‘Green Room’ Is A Walk-Through in Real & Simulated Violence

Green Room presents a stark depiction of brutal violence. The film’s main characters are forced to engage in horrific acts that are beyond the comparatively ‘safe’ boundaries of their shows. The film presents a conflict between the desire to incite violent action when it is simulated, and the disgust these characters feel when they are coerced into violence that they did not willfully instigate. In depicting these two different responses to the same emotion, the film suggests the negative implications and extremities within their ‘scene’ without condemning punk music, and without reducing the antagonists of the film to one-dimensional monsters. Beyond this interpretation, the film is effective simply because of its intensity, and it’s unsettling in ways that other movies within the genre (perhaps intentionally) overlook. The film does not hesitate in dragging out the discomfort and pain of the main characters and the audience, yet, surprisingly, it does not depend solely on the exploitation of the audience for its efficacy.

Patrick Stewart in Green Room (2015)

The band plays their first set at a diner, where customers look uncomfortable and waitresses walk around the band’s equipment with trays in their hands. At their second set, they play for a crowd of punk fans who shove and kick in an extended slow-motion sequence that revels in the spectacle of violence and a sense of communal aggression. This romanticized sequence directly precedes the instigating action of the film, where the group has to escape horrific acts of violence inflicted upon them by a gang of white supremacists. The glorified display that the crowd engages in establishes the relatively naive outlook and the ‘vision’ of the band, which is to represent the aesthetic of violence without implicating their active participation in it.

The characters are quickly forced to choose between their established personas and their purely instinctual selves when they witness the brutal reality of this violence. The filmmaker presents the characters’ contradictions in a way that’s endearing and familiar without condescending to them. The slow-motion scene invites the audience to participate in the spectacle of aggression and to appreciate the emotional response that the band can evoke. As we watch the mass of bodies and limbs flying everywhere, we understand that maybe aggression can be beautiful and primal and achieved only through physical catharsis.

This understanding is abruptly cut short. As the film continues, the audience also becomes barricaded in that little room as the characters struggle to escape their violent surroundings by committing equally horrific actions. Appropriately, there is no catharsis for the audience when the characters of this film can only stumble around in an instinct to survive. In a subversive move made by the filmmaker, the main characters are not calculated or vengeful. They panic easily, they want to go home, and they don’t immediately understand what is happening. Most importantly, they are unable to predict what will happen to them.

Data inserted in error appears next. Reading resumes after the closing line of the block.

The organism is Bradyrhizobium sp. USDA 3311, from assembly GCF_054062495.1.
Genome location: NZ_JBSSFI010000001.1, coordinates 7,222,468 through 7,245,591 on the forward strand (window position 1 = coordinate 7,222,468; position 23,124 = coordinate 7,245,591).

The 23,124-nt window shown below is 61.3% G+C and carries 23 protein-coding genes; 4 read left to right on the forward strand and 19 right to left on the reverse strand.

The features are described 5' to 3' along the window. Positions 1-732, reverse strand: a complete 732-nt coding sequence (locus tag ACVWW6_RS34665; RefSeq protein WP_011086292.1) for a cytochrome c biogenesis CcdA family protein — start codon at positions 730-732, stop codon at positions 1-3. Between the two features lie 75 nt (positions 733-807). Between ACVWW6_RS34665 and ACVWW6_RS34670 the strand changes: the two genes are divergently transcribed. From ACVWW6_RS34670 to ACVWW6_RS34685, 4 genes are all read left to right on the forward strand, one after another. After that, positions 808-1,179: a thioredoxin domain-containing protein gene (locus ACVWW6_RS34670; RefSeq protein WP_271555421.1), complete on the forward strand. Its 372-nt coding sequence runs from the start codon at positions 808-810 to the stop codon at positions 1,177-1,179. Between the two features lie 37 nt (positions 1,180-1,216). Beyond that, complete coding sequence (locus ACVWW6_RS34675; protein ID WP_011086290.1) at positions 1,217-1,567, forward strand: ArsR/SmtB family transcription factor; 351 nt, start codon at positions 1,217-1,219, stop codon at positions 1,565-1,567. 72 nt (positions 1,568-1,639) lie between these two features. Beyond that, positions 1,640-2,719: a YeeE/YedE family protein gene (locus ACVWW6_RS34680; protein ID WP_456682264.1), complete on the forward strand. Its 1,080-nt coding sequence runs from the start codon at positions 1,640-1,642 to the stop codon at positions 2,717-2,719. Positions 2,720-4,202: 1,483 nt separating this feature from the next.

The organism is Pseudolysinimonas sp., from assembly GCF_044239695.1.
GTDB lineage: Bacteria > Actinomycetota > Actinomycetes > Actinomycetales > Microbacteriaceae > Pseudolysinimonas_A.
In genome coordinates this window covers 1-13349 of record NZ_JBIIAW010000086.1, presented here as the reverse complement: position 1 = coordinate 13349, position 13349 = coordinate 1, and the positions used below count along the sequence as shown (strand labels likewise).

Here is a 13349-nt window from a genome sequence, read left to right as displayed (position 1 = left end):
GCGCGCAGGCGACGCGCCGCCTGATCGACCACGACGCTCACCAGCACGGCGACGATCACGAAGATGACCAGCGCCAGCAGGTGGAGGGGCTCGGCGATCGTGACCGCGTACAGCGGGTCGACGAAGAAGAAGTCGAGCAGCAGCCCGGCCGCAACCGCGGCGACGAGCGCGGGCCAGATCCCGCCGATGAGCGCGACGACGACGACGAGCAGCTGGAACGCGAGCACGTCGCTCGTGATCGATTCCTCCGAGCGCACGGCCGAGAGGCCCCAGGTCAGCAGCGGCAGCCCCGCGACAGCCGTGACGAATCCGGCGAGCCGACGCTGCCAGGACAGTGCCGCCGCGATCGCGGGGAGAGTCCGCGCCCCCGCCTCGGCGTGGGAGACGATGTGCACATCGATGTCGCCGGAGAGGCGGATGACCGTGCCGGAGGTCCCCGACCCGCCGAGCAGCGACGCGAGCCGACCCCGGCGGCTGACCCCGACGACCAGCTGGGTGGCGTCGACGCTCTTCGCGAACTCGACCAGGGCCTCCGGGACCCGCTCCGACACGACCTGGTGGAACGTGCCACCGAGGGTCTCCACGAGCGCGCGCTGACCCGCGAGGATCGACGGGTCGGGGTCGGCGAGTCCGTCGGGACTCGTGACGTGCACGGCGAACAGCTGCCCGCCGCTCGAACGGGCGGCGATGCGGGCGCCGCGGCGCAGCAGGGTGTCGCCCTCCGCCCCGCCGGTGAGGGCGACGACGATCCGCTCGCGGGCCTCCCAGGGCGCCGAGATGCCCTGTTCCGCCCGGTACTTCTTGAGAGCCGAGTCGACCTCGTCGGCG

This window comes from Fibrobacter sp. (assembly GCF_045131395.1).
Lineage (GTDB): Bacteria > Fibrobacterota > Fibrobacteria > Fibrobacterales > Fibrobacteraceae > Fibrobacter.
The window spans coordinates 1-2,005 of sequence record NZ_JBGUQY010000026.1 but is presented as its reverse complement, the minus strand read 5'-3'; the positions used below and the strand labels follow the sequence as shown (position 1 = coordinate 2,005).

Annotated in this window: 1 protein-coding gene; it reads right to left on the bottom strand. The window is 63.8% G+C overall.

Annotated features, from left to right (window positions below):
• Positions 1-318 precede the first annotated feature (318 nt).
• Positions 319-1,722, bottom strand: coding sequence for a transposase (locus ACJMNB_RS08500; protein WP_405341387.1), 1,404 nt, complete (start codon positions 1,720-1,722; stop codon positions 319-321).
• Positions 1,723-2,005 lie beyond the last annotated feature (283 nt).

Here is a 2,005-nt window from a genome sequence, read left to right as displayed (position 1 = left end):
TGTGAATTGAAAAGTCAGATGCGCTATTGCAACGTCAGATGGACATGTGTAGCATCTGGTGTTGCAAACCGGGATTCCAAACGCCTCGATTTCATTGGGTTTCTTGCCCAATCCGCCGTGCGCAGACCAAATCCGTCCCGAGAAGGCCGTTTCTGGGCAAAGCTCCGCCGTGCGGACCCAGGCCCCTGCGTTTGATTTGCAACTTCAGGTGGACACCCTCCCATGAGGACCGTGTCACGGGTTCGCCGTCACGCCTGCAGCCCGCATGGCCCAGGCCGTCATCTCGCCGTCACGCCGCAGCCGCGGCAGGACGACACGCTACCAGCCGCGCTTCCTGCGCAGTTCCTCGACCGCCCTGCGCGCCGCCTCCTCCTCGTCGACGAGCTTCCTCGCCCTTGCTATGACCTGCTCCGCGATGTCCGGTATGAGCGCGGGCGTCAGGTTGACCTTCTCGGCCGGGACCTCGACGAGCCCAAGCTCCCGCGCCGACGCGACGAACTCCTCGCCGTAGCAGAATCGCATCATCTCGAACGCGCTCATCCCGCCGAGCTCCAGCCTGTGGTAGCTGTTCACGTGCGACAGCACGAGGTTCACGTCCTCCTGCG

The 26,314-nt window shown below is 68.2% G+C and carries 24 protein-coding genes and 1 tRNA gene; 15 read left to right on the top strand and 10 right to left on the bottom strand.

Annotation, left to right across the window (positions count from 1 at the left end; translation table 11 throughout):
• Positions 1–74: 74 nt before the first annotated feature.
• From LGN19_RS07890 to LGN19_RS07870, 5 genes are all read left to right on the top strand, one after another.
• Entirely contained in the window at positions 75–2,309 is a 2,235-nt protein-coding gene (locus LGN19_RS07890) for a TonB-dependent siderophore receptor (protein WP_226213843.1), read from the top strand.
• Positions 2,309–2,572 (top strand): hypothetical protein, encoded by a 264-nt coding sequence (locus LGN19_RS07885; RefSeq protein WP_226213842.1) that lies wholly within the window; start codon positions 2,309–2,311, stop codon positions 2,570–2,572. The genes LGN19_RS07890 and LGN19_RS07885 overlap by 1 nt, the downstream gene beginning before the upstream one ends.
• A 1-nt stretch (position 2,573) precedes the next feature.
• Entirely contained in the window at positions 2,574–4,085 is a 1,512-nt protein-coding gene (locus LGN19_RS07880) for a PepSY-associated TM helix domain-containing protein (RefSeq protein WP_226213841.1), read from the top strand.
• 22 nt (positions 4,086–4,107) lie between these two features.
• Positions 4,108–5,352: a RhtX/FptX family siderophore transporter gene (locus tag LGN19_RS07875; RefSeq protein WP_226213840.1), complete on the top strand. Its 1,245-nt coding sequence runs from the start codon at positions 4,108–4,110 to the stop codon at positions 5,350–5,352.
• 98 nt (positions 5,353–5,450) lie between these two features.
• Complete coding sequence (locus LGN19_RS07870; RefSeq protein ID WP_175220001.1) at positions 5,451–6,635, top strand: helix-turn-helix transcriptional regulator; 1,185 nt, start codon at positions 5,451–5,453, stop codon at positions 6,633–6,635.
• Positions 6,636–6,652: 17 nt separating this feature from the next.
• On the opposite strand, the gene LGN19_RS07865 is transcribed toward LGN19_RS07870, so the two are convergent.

Green Room relied on some familiar narrative expectations in places where I would have loved to see them deconstructed, including one character anecdote and extended sequence where the film nearly ‘lost me’ because the scene was so glaringly conventional compared to the other subversive aspects of the film. Jeremy Saulnier’s second feature, Blue Ruin (2013), undermined many action-movie narrative tropes with a more confident and interesting execution.

Green Room was gruesome in effective ways, but unfortunately, I wonder if the ‘shock value’ of the visuals is what stands out the most after watching the film. If a film contains memorable moments, it’s partially successful, but it’s unfortunate that these scenes happened to be the most obviously shocking. The audience’s role as a voyeur can only be extended so far before it seems torturous, but thankfully, it didn’t venture into that territory too frequently. Overall, this film was entertaining and well-made. It was uncomfortable and effective without being manipulative, which is a significant accomplishment in a genre consistently populated with unrealistic and unemotional characters.



About Natalie Jones

Natalie Jones has work published in print at Amoskeag Literary Journal, and online at Eunoia Review, Gambling the Aisle, The Rusty Nail Literary Magazine, and Haiku Journal.

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